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Ruptured Urinary Bladder After a ‘Simple’ Fall

Computed tomography cystography in the coronal plane after administration of contrast through Foley catheter showing collapsed urinary bladder (white arrow) with extensive extravasation of contrast material into the peritoneal cavity including perivesical, right paracolic gutter, and perihepatic locations (black arrows).

An independent 99-year-old community-dwelling man was admitted after being found on the floor, confused and complaining of diffuse abdominal pain and difficulty voiding.

His past medical history included obesity, diabetes, hypertension, and benign prostatic hyperplasia.

Examination showed a stuporous patient, abdominal distention, and diffuse abdominal tenderness. Bladder catheterization yielded 600 mL of bloody urine. Laboratory tests revealed serum creatinine 13.7 mg/dL (6 days prior: 1.15 mg/dL), blood urea nitrogen 96 mg/dL, sodium 123 mEq/L (glucose 225 mg/dL), potassium 7.8 mEq/L, phosphorus 12.2 mEq/L, calcium 8.7 mEq/L, and pH 7.15 (base excess −6.5). Serum proteins, muscle and liver enzymes, and blood counts were normal. Cultures were negative.

X-ray studies and head computed tomography (CT) were unremarkable. Abdominal CT revealed some free fluid. Hyperkalemia was treated. Catheter irrigation with 400 mL normal saline yielded back only 200 mL. CT cystography with retrograde contrast demonstrated intraperitoneal extravasation (Figures 1 and 2). He was successfully operated on and made a slow recovery, and was discharged with creatinine 1.2 mg/dL.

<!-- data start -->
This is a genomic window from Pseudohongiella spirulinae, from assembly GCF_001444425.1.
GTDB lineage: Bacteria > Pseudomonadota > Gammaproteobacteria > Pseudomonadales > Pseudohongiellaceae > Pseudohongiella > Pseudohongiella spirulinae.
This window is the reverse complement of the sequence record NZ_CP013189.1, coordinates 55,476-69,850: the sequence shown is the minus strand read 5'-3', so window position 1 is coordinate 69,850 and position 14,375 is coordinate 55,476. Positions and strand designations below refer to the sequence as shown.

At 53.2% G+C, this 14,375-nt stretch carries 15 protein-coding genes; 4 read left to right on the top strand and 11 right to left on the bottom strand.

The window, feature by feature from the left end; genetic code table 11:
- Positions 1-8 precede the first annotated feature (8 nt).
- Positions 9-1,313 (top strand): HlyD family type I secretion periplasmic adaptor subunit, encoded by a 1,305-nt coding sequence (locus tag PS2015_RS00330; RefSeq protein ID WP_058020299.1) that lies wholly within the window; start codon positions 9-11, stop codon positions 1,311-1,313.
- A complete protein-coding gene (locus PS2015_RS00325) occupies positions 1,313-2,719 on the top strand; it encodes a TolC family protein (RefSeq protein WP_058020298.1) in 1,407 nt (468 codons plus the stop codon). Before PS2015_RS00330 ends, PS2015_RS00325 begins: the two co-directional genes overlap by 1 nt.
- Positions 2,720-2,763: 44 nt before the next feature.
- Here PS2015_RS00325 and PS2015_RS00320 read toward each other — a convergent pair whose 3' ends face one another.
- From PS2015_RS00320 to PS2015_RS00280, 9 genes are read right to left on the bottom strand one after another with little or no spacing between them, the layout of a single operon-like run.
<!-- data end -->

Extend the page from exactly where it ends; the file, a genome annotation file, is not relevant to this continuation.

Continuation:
Our patient had perforated his urinary bladder after a low, “simple” same-level fall, without pelvic fracture—an extremely rare occurrence.

The bladder is usually well protected by the anterior bony pelvis. Bladder perforation seen in blunt trauma is associated with pelvic fracture in almost all cases.1

The incidence of urinary retention in men increases with age, likely >30% octogenarian men have urinary retention. In our patient, the bladder was full when he fell, probably associated with his benign prostatic hyperplasia and possibly neurogenic weak detrusor contractility due to the diabetes and diabetic autonomic neuropathy. Thus, the dome—the weakest part of the bladder—was susceptible to intraperitoneal rupture.1Difficulty voiding, gross hematuria (sensitivity >90% in rupture of the bladder), abdominal tenderness, and seemingly “severe renal failure” were the presenting findings. Actually, the elevated serum creatinine and hyperkalemia in this case are likely the result of transperitoneal absorption of the extravasated urine, following his intraperitoneal rupture of the urinary bladder.2

Ground-level falls are highly prevalent in the elderly and trigger an evaluation for bone fractures and brain injury—the most common serious sequela.3 Internal organ contusion, severe enough to cause rupture, is often not considered, although reported in up to 0.8%,4 a substantial number given the frequency of falls in the elderly. Myriad such injuries have been reported for isolated patients, including ruptured spleen, bowel, and gallbladder.5

Physicians evaluating elderly patients who have sustained a “minor” fall should be aware of the potential for occult serious internal organ injuries, including rarely reported rupture of the urinary bladder without pelvic fracture.

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-Ami Schattner, MD, Ina Dubin, MD, Yair Glick, MD

This article originally appeared in the January issue of The American Journal of Medicine.

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